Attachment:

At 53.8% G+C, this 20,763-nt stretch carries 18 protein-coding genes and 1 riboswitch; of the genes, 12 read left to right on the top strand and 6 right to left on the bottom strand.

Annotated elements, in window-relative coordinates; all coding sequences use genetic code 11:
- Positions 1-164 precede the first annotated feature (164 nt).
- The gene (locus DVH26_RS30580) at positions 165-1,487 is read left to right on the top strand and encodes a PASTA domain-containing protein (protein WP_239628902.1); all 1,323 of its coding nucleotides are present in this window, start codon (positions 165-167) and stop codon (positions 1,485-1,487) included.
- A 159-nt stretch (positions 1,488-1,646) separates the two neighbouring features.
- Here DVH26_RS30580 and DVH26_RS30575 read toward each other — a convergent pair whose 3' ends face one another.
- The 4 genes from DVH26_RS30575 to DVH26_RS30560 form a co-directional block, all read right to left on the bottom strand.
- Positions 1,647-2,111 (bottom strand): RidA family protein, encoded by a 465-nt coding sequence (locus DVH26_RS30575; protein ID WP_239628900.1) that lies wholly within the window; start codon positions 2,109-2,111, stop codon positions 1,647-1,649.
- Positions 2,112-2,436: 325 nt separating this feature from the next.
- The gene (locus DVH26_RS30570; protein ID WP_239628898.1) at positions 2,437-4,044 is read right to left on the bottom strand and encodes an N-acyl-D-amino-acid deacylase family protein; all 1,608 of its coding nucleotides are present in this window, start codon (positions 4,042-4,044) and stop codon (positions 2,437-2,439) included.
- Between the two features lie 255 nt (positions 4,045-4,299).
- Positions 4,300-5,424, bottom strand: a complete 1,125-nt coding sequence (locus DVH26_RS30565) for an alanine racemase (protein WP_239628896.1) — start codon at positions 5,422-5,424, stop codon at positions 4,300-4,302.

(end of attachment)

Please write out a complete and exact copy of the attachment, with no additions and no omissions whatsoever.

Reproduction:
At 53.8% G+C, this 20,763-nt stretch carries 18 protein-coding genes and 1 riboswitch; of the genes, 12 read left to right on the top strand and 6 right to left on the bottom strand.

Annotated elements, in window-relative coordinates; all coding sequences use genetic code 11:
- Positions 1-164 precede the first annotated feature (164 nt).
- The gene (locus DVH26_RS30580) at positions 165-1,487 is read left to right on the top strand and encodes a PASTA domain-containing protein (protein WP_239628902.1); all 1,323 of its coding nucleotides are present in this window, start codon (positions 165-167) and stop codon (positions 1,485-1,487) included.
- A 159-nt stretch (positions 1,488-1,646) separates the two neighbouring features.
- Here DVH26_RS30580 and DVH26_RS30575 read toward each other — a convergent pair whose 3' ends face one another.
- The 4 genes from DVH26_RS30575 to DVH26_RS30560 form a co-directional block, all read right to left on the bottom strand.
- Positions 1,647-2,111 (bottom strand): RidA family protein, encoded by a 465-nt coding sequence (locus DVH26_RS30575; protein ID WP_239628900.1) that lies wholly within the window; start codon positions 2,109-2,111, stop codon positions 1,647-1,649.
- Positions 2,112-2,436: 325 nt separating this feature from the next.
- The gene (locus DVH26_RS30570; protein ID WP_239628898.1) at positions 2,437-4,044 is read right to left on the bottom strand and encodes an N-acyl-D-amino-acid deacylase family protein; all 1,608 of its coding nucleotides are present in this window, start codon (positions 4,042-4,044) and stop codon (positions 2,437-2,439) included.
- Between the two features lie 255 nt (positions 4,045-4,299).
- Positions 4,300-5,424, bottom strand: a complete 1,125-nt coding sequence (locus DVH26_RS30565) for an alanine racemase (protein WP_239628896.1) — start codon at positions 5,422-5,424, stop codon at positions 4,300-4,302.